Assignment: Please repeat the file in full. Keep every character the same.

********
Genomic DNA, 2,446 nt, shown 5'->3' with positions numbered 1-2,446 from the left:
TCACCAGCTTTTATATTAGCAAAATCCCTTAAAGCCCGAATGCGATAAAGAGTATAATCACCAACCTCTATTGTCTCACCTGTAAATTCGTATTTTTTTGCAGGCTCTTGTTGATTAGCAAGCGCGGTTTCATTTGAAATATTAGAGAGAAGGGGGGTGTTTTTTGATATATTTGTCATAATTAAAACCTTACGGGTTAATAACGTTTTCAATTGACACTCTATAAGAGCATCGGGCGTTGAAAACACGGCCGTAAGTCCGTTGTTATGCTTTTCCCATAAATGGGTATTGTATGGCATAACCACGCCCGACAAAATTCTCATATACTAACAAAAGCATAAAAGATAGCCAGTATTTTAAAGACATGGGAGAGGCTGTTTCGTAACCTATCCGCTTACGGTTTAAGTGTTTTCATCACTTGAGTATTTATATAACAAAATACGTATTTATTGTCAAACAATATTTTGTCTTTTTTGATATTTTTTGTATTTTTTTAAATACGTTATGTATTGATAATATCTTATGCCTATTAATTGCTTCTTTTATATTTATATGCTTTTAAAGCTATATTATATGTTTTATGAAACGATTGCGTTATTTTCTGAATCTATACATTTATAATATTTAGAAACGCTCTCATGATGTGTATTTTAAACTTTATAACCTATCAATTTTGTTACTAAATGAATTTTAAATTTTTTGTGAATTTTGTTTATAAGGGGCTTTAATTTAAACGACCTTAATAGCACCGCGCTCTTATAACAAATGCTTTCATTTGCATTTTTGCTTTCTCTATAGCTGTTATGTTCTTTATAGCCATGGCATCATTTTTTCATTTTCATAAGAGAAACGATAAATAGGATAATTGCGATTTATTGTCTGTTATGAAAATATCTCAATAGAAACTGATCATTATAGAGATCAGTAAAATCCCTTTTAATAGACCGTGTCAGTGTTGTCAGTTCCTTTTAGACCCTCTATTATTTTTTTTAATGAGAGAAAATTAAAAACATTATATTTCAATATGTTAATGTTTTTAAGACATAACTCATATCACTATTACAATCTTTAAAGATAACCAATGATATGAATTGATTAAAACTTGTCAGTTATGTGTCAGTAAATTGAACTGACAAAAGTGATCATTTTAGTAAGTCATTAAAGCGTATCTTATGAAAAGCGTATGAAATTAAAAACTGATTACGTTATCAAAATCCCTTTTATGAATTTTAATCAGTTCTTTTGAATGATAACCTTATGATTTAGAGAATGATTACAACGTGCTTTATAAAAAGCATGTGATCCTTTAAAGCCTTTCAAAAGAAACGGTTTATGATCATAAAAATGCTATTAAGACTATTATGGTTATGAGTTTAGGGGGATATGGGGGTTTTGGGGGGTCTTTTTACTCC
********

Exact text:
Genomic DNA, 2,446 nt, shown 5'->3' with positions numbered 1-2,446 from the left:
TCACCAGCTTTTATATTAGCAAAATCCCTTAAAGCCCGAATGCGATAAAGAGTATAATCACCAACCTCTATTGTCTCACCTGTAAATTCGTATTTTTTTGCAGGCTCTTGTTGATTAGCAAGCGCGGTTTCATTTGAAATATTAGAGAGAAGGGGGGTGTTTTTTGATATATTTGTCATAATTAAAACCTTACGGGTTAATAACGTTTTCAATTGACACTCTATAAGAGCATCGGGCGTTGAAAACACGGCCGTAAGTCCGTTGTTATGCTTTTCCCATAAATGGGTATTGTATGGCATAACCACGCCCGACAAAATTCTCATATACTAACAAAAGCATAAAAGATAGCCAGTATTTTAAAGACATGGGAGAGGCTGTTTCGTAACCTATCCGCTTACGGTTTAAGTGTTTTCATCACTTGAGTATTTATATAACAAAATACGTATTTATTGTCAAACAATATTTTGTCTTTTTTGATATTTTTTGTATTTTTTTAAATACGTTATGTATTGATAATATCTTATGCCTATTAATTGCTTCTTTTATATTTATATGCTTTTAAAGCTATATTATATGTTTTATGAAACGATTGCGTTATTTTCTGAATCTATACATTTATAATATTTAGAAACGCTCTCATGATGTGTATTTTAAACTTTATAACCTATCAATTTTGTTACTAAATGAATTTTAAATTTTTTGTGAATTTTGTTTATAAGGGGCTTTAATTTAAACGACCTTAATAGCACCGCGCTCTTATAACAAATGCTTTCATTTGCATTTTTGCTTTCTCTATAGCTGTTATGTTCTTTATAGCCATGGCATCATTTTTTCATTTTCATAAGAGAAACGATAAATAGGATAATTGCGATTTATTGTCTGTTATGAAAATATCTCAATAGAAACTGATCATTATAGAGATCAGTAAAATCCCTTTTAATAGACCGTGTCAGTGTTGTCAGTTCCTTTTAGACCCTCTATTATTTTTTTTAATGAGAGAAAATTAAAAACATTATATTTCAATATGTTAATGTTTTTAAGACATAACTCATATCACTATTACAATCTTTAAAGATAACCAATGATATGAATTGATTAAAACTTGTCAGTTATGTGTCAGTAAATTGAACTGACAAAAGTGATCATTTTAGTAAGTCATTAAAGCGTATCTTATGAAAAGCGTATGAAATTAAAAACTGATTACGTTATCAAAATCCCTTTTATGAATTTTAATCAGTTCTTTTGAATGATAACCTTATGATTTAGAGAATGATTACAACGTGCTTTATAAAAAGCATGTGATCCTTTAAAGCCTTTCAAAAGAAACGGTTTATGATCATAAAAATGCTATTAAGACTATTATGGTTATGAGTTTAGGGGGATATGGGGGTTTTGGGGGGTCTTTTTACTCC